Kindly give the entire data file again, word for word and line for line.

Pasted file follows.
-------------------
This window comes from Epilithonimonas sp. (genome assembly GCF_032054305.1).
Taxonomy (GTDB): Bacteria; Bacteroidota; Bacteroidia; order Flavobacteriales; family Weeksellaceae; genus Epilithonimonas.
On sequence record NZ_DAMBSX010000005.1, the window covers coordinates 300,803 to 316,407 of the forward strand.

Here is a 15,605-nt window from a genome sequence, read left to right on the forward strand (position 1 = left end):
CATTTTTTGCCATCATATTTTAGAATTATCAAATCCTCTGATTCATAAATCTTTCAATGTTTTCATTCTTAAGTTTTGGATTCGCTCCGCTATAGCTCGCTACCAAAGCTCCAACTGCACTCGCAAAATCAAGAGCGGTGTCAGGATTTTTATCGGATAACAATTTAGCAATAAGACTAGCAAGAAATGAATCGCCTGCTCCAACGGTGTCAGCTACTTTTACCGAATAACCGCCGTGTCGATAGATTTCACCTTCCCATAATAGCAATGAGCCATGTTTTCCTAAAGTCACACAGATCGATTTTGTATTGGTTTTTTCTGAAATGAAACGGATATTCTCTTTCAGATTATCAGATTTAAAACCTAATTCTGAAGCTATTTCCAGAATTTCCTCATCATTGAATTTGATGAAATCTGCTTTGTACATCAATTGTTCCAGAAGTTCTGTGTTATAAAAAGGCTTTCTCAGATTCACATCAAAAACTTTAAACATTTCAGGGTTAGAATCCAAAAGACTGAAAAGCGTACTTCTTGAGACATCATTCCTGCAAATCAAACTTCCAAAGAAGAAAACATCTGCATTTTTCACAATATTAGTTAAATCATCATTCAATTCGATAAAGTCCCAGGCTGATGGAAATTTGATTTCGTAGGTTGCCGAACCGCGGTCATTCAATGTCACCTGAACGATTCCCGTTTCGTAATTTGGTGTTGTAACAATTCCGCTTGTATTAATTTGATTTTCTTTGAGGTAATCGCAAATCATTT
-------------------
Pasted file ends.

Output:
This window comes from Epilithonimonas sp. (genome assembly GCF_032054305.1).
Taxonomy (GTDB): Bacteria; Bacteroidota; Bacteroidia; order Flavobacteriales; family Weeksellaceae; genus Epilithonimonas.
On sequence record NZ_DAMBSX010000005.1, the window covers coordinates 300,803 to 316,407 of the forward strand.

Here is a 15,605-nt window from a genome sequence, read left to right on the forward strand (position 1 = left end):
CATTTTTTGCCATCATATTTTAGAATTATCAAATCCTCTGATTCATAAATCTTTCAATGTTTTCATTCTTAAGTTTTGGATTCGCTCCGCTATAGCTCGCTACCAAAGCTCCAACTGCACTCGCAAAATCAAGAGCGGTGTCAGGATTTTTATCGGATAACAATTTAGCAATAAGACTAGCAAGAAATGAATCGCCTGCTCCAACGGTGTCAGCTACTTTTACCGAATAACCGCCGTGTCGATAGATTTCACCTTCCCATAATAGCAATGAGCCATGTTTTCCTAAAGTCACACAGATCGATTTTGTATTGGTTTTTTCTGAAATGAAACGGATATTCTCTTTCAGATTATCAGATTTAAAACCTAATTCTGAAGCTATTTCCAGAATTTCCTCATCATTGAATTTGATGAAATCTGCTTTGTACATCAATTGTTCCAGAAGTTCTGTGTTATAAAAAGGCTTTCTCAGATTCACATCAAAAACTTTAAACATTTCAGGGTTAGAATCCAAAAGACTGAAAAGCGTACTTCTTGAGACATCATTCCTGCAAATCAAACTTCCAAAGAAGAAAACATCTGCATTTTTCACAATATTAGTTAAATCATCATTCAATTCGATAAAGTCCCAGGCTGATGGAAATTTGATTTCGTAGGTTGCCGAACCGCGGTCATTCAATGTCACCTGAACGATTCCCGTTTCGTAATTTGGTGTTGTAACAATTCCGCTTGTATTAATTTGATTTTCTTTGAGGTAATCGCAAATCATTT